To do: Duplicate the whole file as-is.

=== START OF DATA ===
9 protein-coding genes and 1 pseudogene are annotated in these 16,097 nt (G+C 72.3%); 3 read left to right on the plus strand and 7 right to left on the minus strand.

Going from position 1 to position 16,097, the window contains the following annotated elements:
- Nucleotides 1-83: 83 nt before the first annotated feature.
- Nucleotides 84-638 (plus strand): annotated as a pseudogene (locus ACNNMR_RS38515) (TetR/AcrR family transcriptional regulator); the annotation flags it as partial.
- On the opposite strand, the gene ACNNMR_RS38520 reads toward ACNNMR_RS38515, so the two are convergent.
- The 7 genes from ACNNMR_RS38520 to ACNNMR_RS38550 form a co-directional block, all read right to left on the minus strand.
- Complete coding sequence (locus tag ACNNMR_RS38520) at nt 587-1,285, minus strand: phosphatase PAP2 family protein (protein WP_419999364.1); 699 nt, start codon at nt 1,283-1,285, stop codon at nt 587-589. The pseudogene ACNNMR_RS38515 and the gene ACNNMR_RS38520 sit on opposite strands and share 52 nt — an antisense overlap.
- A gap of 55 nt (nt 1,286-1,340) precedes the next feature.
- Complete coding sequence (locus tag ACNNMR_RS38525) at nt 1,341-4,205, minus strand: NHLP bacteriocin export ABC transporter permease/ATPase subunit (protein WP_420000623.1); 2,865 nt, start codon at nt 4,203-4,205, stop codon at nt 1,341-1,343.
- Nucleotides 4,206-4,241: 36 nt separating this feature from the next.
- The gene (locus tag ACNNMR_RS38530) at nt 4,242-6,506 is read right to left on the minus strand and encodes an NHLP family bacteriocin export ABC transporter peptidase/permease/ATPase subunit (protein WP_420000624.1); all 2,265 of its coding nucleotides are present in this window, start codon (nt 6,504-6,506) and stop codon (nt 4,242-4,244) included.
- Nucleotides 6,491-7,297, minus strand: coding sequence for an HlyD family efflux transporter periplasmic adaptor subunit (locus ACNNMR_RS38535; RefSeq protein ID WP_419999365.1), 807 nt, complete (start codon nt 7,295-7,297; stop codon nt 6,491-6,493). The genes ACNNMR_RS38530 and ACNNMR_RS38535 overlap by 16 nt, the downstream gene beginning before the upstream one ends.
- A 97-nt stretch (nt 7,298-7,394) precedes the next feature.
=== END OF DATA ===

9 protein-coding genes and 1 pseudogene are annotated in these 16,097 nt (G+C 72.3%); 3 read left to right on the plus strand and 7 right to left on the minus strand.

Going from position 1 to position 16,097, the window contains the following annotated elements:
- Nucleotides 1-83: 83 nt before the first annotated feature.
- Nucleotides 84-638 (plus strand): annotated as a pseudogene (locus ACNNMR_RS38515) (TetR/AcrR family transcriptional regulator); the annotation flags it as partial.
- On the opposite strand, the gene ACNNMR_RS38520 reads toward ACNNMR_RS38515, so the two are convergent.
- The 7 genes from ACNNMR_RS38520 to ACNNMR_RS38550 form a co-directional block, all read right to left on the minus strand.
- Complete coding sequence (locus tag ACNNMR_RS38520) at nt 587-1,285, minus strand: phosphatase PAP2 family protein (protein WP_419999364.1); 699 nt, start codon at nt 1,283-1,285, stop codon at nt 587-589. The pseudogene ACNNMR_RS38515 and the gene ACNNMR_RS38520 sit on opposite strands and share 52 nt — an antisense overlap.
- A gap of 55 nt (nt 1,286-1,340) precedes the next feature.
- Complete coding sequence (locus tag ACNNMR_RS38525) at nt 1,341-4,205, minus strand: NHLP bacteriocin export ABC transporter permease/ATPase subunit (protein WP_420000623.1); 2,865 nt, start codon at nt 4,203-4,205, stop codon at nt 1,341-1,343.
- Nucleotides 4,206-4,241: 36 nt separating this feature from the next.
- The gene (locus tag ACNNMR_RS38530) at nt 4,242-6,506 is read right to left on the minus strand and encodes an NHLP family bacteriocin export ABC transporter peptidase/permease/ATPase subunit (protein WP_420000624.1); all 2,265 of its coding nucleotides are present in this window, start codon (nt 6,504-6,506) and stop codon (nt 4,242-4,244) included.
- Nucleotides 6,491-7,297, minus strand: coding sequence for an HlyD family efflux transporter periplasmic adaptor subunit (locus ACNNMR_RS38535; RefSeq protein ID WP_419999365.1), 807 nt, complete (start codon nt 7,295-7,297; stop codon nt 6,491-6,493). The genes ACNNMR_RS38530 and ACNNMR_RS38535 overlap by 16 nt, the downstream gene beginning before the upstream one ends.
- A 97-nt stretch (nt 7,298-7,394) precedes the next feature.